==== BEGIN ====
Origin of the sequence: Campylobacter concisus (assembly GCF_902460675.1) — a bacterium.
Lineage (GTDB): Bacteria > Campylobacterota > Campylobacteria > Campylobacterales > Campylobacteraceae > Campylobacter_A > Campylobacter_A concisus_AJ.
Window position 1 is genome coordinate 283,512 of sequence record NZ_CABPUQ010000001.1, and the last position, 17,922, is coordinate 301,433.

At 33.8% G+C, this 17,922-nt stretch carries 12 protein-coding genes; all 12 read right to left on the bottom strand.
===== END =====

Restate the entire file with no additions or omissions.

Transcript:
Origin of the sequence: Campylobacter concisus (assembly GCF_902460675.1) — a bacterium.
Lineage (GTDB): Bacteria > Campylobacterota > Campylobacteria > Campylobacterales > Campylobacteraceae > Campylobacter_A > Campylobacter_A concisus_AJ.
Window position 1 is genome coordinate 283,512 of sequence record NZ_CABPUQ010000001.1, and the last position, 17,922, is coordinate 301,433.

At 33.8% G+C, this 17,922-nt stretch carries 12 protein-coding genes; all 12 read right to left on the bottom strand.